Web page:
Finn didn't need to see the women to hear their exchange. He only needed to hear the words. The ones he would hope to hear as well. Maybe from the family of small Tati who perished in the fire. The only soul he truly regretted and blamed himself for the most. Those were the words he knew could bring solace to anyone - but would he be able to say them to himself and believe in their power? One of his hands turned into a hard fist in the last attempt of self control whilst the other went to rest over the upper half of his face. His quiet grief was much smaller in scale of physical demonstration to the older woman's, but the inner raging probably equally as magnificent.
"I tried." He whispered. "I tried...so hard." The desperation has returned to his voice but unlike the first time when they met in Desnind, it lacked the force of anger and fear it used to possess. "How can I even call myself your follower, let alone a priest of your faith if I fail to do this?" Emotions coupled together and Finn realized he hasn't mourned properly for any souls lost over the arcs, be it the slaves and servants who burnt in Yaralon or his mentor who died an arc ago.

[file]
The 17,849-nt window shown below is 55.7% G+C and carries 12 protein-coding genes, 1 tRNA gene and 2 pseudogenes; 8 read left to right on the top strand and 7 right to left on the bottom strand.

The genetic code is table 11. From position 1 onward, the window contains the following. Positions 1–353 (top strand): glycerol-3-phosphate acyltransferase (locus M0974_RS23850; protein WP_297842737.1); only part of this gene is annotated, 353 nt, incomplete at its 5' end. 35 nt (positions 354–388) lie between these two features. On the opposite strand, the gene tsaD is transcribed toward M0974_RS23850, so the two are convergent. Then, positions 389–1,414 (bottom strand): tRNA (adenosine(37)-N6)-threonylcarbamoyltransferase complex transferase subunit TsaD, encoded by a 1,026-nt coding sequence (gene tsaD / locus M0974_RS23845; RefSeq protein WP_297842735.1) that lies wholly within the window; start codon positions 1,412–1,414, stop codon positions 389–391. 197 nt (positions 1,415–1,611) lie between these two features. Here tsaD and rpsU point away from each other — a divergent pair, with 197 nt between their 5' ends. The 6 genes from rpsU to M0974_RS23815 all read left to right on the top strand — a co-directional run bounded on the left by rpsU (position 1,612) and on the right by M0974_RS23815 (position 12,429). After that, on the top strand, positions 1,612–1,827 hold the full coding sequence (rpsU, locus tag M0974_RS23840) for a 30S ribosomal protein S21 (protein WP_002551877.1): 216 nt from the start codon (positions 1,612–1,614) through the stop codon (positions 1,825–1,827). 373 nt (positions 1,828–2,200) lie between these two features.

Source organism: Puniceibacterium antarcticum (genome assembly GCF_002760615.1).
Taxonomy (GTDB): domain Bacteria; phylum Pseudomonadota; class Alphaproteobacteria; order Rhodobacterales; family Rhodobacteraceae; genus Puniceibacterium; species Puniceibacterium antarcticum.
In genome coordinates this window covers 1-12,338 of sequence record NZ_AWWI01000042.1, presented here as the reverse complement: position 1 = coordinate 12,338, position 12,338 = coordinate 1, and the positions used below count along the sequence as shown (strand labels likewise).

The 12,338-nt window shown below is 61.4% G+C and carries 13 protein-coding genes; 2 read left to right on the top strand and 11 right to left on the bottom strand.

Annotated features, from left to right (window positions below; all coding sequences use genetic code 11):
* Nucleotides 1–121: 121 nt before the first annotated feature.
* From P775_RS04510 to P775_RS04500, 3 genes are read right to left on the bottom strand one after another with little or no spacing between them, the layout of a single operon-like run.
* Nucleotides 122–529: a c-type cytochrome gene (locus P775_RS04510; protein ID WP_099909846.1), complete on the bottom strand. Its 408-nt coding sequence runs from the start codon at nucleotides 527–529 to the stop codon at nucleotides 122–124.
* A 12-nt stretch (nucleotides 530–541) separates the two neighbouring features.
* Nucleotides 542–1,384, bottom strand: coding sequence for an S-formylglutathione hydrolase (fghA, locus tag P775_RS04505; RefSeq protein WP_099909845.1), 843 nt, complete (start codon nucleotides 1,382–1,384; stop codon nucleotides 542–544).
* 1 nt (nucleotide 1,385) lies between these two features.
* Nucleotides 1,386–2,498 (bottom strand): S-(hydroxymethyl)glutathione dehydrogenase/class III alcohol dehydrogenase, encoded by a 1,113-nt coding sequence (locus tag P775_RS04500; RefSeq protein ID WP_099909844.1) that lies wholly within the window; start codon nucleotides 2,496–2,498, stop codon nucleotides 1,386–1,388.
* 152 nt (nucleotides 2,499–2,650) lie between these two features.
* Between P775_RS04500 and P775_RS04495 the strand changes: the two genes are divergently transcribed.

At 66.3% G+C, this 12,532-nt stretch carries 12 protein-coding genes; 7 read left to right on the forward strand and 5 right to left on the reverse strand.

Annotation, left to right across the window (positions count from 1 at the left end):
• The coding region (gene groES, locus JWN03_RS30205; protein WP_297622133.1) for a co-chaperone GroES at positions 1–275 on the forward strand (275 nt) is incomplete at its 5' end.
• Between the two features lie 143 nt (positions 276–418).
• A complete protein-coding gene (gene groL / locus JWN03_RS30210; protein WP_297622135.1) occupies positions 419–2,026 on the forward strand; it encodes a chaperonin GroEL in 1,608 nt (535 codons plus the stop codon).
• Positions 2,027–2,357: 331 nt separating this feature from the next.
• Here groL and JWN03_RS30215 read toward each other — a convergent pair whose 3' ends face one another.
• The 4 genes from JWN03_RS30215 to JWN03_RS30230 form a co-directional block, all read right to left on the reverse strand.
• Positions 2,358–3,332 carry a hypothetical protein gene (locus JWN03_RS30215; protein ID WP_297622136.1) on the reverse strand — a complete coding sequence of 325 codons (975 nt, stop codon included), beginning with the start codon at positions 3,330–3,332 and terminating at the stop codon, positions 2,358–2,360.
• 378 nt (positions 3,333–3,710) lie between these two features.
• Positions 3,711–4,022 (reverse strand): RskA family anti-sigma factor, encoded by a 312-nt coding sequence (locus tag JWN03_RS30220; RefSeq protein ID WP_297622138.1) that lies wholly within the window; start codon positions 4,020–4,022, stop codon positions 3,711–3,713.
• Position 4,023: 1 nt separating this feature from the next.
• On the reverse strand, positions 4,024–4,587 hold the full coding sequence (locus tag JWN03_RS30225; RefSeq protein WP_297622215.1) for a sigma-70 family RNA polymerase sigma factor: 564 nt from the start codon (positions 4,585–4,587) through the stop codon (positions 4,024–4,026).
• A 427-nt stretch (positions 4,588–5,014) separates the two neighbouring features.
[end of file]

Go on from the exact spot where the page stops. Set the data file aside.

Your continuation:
He then looked up at the only man in Idalos that Finn wanted to impress the most, feeling like he wasted his time. Finn's eyes were brimming with tears that refused to fall. "I want to do this. I thought I did. I have forgiven others, but myself..." an expression of turmoil and pain settled over his features that contorted for a moment. "...myself I still hold responsible with no margin for relief."